Gini: You knew Elliott from the Portland days – and Portland, as a city, almost comes off as a character in the film. What was it about Portland that struck such a chord with him?
Kevin: You know, that comes up a lot and I agree with it, but I don’t think it was the intention. In a lot of ways Portland represents Elliott and in the same ways he definitely represented Portland. He started his professional career here, and so many of his songs fit with the city, he name drops so many streets and places around here, and the vibe of it all just feels very Portland. But we wanted to make each city a character in the story that we were showing. Lots of images of trains and planes and cars and buses – visually showing him moving around the country and evolving as his career did, but yeah the Portland stuff just hits really hard. He sounds like Portland, he feels like Portland. But maybe I am biased, of course.
Gini: Did he ever open up much about his Dallas days?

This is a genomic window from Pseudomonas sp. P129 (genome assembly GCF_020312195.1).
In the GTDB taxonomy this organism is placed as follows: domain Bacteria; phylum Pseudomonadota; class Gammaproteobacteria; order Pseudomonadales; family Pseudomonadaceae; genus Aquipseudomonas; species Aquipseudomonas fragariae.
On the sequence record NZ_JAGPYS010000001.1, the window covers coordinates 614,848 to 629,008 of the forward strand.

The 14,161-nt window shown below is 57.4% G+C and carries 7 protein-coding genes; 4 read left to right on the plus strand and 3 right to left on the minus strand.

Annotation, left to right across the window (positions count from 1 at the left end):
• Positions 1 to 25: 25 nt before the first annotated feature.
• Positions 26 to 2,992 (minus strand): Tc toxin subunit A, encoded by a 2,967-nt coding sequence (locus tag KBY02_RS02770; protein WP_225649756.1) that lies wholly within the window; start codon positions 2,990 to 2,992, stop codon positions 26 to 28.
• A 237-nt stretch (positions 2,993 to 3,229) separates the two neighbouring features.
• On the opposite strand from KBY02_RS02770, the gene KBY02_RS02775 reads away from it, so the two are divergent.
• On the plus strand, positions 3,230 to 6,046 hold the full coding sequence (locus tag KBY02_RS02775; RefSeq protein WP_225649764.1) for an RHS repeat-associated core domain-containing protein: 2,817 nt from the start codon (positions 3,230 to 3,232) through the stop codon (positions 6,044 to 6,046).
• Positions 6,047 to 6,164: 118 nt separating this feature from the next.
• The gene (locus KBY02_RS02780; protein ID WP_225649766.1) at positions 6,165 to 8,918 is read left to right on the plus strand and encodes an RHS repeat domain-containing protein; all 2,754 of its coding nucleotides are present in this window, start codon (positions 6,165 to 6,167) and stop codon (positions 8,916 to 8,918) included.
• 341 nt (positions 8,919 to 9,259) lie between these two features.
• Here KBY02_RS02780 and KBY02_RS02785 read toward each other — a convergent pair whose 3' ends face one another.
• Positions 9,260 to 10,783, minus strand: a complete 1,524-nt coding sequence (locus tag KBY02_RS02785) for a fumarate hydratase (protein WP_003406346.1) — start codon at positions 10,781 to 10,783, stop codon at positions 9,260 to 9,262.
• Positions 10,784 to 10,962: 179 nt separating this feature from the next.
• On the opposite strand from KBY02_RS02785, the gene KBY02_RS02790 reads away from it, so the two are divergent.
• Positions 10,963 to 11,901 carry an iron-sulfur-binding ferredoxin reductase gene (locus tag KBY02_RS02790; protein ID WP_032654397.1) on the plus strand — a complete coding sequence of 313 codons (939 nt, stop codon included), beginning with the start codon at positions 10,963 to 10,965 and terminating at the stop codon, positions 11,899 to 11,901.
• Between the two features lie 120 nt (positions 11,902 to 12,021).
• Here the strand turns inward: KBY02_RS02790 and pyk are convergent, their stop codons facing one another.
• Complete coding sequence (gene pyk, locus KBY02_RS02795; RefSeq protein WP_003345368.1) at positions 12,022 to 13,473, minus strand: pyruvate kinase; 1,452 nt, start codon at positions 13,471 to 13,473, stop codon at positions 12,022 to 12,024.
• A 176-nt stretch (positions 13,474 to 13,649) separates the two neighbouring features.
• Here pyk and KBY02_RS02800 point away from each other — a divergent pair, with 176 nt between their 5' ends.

Kevin: He didn’t talk of Texas too much, to be honest. But he did have a tattoo of the state of Texas on his arm to remind himself of where he came from. And, um, I guess you could say that he took lots of Texas with him when he left.
Gini: The reaction to the films at various screenings has been overwhelmingly positive. Is there anything you and the filmmakers wish you’d done differently?
Kevin: I wish that we had been able to have a surprise twist ending instead, where Elliott is still alive and here with us and still making his beautiful music.
Gini: Are plans still underway for a commercial release of the film? How about a soundtrack?
Kevin: We plan to distribute the film worldwide on a variety of formats and we should be able to announce something really, really soon. It is our intention for everyone who wants to see it, to be able to see it, and we are about to be able to make that happen. You know, he’s not around to go on tour anymore, so hopefully this film can help to keep his music top of mind and serve as an introduction to hopefully new fans also instead. His music really does hold up. It’s as relevant and relatable today as it was the day he did it. Regarding the potential for release of an album of the music that is heard in the film, all I can say about that is “maybe” with a wink and my fingers crossed.